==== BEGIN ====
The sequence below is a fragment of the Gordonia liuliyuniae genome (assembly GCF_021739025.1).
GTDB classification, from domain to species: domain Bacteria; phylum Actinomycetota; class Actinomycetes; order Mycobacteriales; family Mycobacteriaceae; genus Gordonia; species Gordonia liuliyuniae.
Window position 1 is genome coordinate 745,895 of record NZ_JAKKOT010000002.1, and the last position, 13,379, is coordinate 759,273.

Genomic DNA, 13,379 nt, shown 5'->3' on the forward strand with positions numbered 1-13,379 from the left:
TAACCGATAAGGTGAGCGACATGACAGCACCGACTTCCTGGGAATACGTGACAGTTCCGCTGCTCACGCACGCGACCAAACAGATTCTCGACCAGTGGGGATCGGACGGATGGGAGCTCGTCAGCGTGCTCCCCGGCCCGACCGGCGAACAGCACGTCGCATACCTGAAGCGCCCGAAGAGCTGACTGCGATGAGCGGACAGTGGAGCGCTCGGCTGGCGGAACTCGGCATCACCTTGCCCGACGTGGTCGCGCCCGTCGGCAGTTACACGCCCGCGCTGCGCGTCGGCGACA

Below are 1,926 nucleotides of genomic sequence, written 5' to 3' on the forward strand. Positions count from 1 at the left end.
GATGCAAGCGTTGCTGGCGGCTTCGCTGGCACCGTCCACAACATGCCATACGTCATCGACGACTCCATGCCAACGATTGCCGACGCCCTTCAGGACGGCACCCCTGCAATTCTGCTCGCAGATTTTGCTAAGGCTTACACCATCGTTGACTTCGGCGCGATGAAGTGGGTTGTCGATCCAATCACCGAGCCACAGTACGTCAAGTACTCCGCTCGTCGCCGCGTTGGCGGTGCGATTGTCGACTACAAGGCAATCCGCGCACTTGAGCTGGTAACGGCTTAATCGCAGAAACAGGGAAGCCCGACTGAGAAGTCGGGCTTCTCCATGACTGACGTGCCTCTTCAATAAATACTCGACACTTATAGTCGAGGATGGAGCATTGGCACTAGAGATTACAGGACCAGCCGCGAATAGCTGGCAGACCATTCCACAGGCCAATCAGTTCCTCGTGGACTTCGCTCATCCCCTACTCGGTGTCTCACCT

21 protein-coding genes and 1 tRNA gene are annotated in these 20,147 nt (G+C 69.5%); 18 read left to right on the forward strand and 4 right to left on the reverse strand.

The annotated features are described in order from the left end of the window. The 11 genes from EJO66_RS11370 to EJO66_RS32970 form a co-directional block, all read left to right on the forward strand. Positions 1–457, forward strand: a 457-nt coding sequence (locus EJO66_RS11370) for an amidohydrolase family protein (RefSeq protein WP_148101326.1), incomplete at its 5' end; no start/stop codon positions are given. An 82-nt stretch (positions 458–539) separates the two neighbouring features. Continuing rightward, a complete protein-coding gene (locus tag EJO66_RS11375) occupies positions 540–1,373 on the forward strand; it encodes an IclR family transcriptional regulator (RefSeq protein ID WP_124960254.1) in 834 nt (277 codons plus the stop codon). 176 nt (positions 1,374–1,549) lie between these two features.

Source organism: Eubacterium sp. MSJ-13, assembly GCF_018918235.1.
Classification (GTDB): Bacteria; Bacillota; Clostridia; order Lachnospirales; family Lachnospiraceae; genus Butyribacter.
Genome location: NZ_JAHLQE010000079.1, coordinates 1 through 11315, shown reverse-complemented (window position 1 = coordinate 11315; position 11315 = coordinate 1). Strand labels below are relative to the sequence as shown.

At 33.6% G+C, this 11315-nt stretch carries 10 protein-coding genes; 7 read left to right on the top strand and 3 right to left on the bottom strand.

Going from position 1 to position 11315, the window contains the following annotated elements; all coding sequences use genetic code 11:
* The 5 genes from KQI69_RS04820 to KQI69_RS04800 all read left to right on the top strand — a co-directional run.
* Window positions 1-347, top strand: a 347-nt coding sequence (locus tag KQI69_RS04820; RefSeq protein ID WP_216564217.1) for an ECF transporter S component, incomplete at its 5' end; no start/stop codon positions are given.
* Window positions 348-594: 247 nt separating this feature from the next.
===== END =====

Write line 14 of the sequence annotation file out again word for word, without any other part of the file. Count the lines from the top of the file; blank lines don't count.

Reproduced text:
Going from position 1 to position 11315, the window contains the following annotated elements; all coding sequences use genetic code 11: